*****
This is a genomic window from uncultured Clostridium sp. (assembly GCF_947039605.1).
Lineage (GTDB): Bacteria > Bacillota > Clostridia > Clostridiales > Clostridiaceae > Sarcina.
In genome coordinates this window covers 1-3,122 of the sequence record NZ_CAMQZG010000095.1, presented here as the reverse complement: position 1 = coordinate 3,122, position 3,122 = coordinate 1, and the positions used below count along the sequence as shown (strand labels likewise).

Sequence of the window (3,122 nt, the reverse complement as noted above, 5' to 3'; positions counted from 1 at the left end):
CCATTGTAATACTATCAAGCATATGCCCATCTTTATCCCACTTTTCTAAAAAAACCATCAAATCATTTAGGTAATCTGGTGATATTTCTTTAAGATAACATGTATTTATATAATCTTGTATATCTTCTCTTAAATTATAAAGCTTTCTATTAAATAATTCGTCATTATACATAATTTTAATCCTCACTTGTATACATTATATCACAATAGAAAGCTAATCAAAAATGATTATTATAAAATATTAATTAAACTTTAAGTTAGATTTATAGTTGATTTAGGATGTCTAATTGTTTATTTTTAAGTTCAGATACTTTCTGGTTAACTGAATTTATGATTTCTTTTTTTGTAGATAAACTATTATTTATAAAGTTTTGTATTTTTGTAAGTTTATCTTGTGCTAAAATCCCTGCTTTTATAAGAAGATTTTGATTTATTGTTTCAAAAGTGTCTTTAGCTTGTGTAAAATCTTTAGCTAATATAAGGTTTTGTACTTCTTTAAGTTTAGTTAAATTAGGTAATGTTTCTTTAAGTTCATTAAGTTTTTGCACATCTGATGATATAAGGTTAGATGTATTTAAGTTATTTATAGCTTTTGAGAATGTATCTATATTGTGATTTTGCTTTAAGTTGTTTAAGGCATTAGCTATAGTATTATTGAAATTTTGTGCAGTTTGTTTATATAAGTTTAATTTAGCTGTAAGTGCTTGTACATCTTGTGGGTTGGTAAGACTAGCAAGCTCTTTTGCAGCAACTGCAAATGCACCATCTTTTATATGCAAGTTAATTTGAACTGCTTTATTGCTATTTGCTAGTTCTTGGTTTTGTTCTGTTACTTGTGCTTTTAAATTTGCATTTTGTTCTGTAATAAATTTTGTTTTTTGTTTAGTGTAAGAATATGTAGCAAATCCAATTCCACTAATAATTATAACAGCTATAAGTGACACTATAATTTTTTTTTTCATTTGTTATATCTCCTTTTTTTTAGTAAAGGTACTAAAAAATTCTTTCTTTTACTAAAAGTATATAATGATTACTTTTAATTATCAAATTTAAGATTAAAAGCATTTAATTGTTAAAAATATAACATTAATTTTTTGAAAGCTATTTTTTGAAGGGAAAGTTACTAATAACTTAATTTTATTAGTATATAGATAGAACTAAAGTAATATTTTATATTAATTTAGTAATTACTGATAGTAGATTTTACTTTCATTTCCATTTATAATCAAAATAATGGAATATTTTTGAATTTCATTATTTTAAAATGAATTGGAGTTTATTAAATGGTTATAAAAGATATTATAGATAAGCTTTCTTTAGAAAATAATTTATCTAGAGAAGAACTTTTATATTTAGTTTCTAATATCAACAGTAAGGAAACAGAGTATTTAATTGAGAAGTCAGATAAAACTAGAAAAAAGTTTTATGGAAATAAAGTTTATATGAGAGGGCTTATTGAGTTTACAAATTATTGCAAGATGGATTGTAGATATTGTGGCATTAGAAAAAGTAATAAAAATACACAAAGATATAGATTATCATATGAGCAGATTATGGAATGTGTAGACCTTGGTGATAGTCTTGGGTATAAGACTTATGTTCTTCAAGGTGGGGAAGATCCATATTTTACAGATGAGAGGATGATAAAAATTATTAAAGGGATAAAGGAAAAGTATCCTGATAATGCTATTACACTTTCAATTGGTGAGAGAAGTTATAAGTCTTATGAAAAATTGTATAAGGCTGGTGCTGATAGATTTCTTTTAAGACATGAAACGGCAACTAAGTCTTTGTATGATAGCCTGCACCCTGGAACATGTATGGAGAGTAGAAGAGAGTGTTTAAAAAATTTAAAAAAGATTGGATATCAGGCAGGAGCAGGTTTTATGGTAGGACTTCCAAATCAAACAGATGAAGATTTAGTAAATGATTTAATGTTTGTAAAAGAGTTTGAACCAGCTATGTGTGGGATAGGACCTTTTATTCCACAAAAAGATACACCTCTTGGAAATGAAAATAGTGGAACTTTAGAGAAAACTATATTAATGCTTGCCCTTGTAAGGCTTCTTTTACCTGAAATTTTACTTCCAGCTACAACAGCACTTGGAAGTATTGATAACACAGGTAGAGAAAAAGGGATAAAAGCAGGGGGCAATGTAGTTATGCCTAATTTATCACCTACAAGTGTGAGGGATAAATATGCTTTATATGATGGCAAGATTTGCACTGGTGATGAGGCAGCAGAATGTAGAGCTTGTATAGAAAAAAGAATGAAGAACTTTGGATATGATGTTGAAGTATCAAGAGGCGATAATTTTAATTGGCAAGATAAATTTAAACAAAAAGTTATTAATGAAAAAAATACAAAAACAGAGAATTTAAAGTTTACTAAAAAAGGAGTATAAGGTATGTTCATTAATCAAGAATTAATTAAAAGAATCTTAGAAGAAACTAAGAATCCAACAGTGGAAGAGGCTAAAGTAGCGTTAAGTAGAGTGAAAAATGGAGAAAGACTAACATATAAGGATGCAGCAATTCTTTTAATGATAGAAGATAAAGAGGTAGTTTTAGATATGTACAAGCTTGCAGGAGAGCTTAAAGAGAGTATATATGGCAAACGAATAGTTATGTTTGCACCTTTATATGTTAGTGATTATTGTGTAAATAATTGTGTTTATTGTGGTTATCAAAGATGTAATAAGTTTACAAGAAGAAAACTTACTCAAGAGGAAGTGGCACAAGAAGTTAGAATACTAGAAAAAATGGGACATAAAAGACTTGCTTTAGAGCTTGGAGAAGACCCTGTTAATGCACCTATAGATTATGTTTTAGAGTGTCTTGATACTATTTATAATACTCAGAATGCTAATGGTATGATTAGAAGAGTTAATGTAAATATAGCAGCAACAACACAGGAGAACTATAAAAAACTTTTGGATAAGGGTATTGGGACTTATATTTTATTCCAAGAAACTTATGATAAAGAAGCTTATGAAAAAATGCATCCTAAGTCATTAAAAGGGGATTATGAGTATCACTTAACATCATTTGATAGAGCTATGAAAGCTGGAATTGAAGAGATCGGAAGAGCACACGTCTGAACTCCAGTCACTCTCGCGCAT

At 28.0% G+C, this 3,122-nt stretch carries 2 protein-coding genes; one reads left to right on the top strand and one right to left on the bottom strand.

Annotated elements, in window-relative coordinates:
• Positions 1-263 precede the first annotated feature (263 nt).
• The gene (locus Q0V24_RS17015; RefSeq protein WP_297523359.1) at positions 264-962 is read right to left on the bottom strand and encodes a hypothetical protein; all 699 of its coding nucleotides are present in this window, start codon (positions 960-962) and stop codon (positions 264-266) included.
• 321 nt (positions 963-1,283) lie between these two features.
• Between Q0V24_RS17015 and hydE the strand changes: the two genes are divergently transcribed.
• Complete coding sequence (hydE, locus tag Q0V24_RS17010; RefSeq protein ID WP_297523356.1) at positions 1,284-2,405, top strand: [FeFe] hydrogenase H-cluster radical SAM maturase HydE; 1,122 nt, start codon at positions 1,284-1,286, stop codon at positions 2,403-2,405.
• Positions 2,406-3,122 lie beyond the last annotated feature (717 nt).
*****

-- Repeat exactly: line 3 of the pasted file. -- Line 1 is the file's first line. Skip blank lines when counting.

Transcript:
In genome coordinates this window covers 1-3,122 of the sequence record NZ_CAMQZG010000095.1, presented here as the reverse complement: position 1 = coordinate 3,122, position 3,122 = coordinate 1, and the positions used below count along the sequence as shown (strand labels likewise).